I have had a rough childhood with ‘Sarowiwa’. Kids laughed at me and taunted me a big one citing the name ‘difficult’ or even ‘impossible’ to call out. ‘Who names their child Sarowiwa?’ they’d ask. My mind was built on Kevlar thanks to a strong mom so I eased through adolescence fairly well despite the jibes. It’s my heart that took a beating sometimes. I thought of going to court to have them changed to something fancy like ‘Branley’ or ‘Seth’. If only I could voice it to Mom without a whooping following close.
If you’re asking, which I know you’re not, they also called me ‘Guilty’ – the opposite of ‘Innocent’. As a child, anyone would agree that such little things come as a huge challenge. It was more difficult for I who was raised without a father and I had to answer all the time when asked why I didn’t know my father-tongue (if such exists).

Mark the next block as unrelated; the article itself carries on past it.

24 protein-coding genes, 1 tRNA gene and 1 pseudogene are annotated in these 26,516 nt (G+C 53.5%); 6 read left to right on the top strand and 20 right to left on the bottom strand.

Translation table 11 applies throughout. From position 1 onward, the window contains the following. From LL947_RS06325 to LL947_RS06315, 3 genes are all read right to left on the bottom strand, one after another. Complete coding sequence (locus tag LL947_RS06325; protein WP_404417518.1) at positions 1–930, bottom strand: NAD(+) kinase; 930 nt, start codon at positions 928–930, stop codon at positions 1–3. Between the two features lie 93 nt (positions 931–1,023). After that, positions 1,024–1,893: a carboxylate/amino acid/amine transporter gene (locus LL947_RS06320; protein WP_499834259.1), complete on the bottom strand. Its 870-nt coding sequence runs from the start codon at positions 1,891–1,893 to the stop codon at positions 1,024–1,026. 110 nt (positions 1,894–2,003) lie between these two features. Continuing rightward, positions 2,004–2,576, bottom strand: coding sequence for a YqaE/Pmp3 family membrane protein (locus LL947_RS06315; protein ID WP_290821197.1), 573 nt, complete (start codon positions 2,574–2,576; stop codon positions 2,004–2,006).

But that’s nothing tough skin can’t beat. It took some balls to get over the mockery. It was like getting the ocean to sit for a portrait but I somehow did it. Silence could really be a weapon sometimes. I might have had it rough with people who don’t know the appropriate questions to ask but what really boggled my mind was what value was in my name.
I now Identify as ‘Sarowiwa Andanje’. Mostly, it’s plain and simple ‘Andanje’ – my father’s name – all the way. Let me not get started with the misspellings I have to deal with.
“Hio jina yako ni ngumu (Your name is difficult). Hauna rahsi (Don’t you have an easier alternative)?”
“I am a Pan-African. But hio jina ingine ni (the other name is) ‘Innocent’,” I reply.